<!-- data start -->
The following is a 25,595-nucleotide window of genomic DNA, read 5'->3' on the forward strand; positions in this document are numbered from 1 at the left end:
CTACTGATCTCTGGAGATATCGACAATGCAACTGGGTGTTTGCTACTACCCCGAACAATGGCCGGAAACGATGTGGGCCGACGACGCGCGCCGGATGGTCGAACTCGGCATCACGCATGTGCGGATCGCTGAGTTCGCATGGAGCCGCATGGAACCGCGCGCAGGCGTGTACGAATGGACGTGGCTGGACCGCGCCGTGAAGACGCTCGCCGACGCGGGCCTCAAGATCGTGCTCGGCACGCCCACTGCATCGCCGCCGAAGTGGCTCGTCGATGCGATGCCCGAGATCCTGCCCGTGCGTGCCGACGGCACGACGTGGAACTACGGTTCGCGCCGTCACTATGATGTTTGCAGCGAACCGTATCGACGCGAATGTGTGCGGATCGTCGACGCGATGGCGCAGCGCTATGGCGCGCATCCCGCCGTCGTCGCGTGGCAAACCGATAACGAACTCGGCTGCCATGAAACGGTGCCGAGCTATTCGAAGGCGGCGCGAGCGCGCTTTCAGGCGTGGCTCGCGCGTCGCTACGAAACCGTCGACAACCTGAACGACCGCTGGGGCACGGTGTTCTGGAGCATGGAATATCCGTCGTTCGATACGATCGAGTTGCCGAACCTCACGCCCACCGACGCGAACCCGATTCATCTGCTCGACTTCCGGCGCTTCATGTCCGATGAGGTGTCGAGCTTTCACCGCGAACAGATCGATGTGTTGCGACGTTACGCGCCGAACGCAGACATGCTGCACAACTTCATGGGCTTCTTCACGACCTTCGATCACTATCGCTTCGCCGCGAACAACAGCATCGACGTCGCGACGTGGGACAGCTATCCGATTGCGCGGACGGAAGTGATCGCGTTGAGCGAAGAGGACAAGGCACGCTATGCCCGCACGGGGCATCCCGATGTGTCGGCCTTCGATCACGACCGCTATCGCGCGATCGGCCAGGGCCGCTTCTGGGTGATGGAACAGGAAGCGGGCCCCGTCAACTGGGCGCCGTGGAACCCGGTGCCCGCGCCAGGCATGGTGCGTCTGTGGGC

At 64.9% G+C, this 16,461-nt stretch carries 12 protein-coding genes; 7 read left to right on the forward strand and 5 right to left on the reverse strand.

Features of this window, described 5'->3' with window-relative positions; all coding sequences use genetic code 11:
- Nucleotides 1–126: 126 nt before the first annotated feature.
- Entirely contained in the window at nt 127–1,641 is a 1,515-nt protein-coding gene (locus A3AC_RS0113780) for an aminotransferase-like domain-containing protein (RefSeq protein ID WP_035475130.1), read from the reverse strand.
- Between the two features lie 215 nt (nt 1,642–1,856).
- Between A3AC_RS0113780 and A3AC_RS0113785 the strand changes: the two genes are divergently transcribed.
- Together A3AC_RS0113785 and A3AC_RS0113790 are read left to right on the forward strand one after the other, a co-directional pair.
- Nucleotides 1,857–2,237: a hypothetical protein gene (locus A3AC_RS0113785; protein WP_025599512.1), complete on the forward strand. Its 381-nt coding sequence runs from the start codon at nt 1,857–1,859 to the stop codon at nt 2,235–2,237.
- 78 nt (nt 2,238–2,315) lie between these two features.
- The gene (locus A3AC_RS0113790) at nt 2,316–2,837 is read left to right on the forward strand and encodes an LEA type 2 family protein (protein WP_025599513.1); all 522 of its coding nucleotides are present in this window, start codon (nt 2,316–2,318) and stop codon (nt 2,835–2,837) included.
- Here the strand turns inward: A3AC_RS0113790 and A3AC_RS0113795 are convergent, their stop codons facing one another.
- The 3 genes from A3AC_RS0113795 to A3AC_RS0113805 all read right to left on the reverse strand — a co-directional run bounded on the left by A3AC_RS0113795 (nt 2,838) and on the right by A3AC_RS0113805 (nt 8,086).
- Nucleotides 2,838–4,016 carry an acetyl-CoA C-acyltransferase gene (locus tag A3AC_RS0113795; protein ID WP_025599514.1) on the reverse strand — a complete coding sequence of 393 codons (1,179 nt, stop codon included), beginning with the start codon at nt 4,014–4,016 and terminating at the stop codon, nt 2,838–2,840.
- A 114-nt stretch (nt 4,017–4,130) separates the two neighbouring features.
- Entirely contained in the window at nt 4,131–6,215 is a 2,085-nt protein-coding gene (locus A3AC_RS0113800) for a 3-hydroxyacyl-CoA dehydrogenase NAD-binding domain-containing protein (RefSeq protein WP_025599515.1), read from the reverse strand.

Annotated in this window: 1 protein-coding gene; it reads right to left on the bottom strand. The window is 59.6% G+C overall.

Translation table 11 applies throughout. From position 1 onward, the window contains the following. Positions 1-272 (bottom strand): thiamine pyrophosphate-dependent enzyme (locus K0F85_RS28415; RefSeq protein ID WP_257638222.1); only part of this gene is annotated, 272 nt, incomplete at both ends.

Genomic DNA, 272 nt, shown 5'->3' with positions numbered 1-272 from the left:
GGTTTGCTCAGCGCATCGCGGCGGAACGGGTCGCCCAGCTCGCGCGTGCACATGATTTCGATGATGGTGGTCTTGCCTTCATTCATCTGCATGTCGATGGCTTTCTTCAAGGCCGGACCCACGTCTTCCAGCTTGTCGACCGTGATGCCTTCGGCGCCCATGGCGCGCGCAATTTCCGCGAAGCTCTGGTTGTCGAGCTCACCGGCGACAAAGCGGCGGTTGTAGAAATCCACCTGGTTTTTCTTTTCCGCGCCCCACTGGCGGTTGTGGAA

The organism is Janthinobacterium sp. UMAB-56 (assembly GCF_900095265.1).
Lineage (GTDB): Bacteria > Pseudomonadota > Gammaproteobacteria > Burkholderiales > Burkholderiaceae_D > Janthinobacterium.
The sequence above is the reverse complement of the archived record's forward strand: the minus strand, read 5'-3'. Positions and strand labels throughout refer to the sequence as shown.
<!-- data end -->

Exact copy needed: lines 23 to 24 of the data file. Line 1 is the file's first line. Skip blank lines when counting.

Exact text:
Lineage (GTDB): Bacteria > Pseudomonadota > Gammaproteobacteria > Burkholderiales > Burkholderiaceae_D > Janthinobacterium.
The sequence above is the reverse complement of the archived record's forward strand: the minus strand, read 5'-3'. Positions and strand labels throughout refer to the sequence as shown.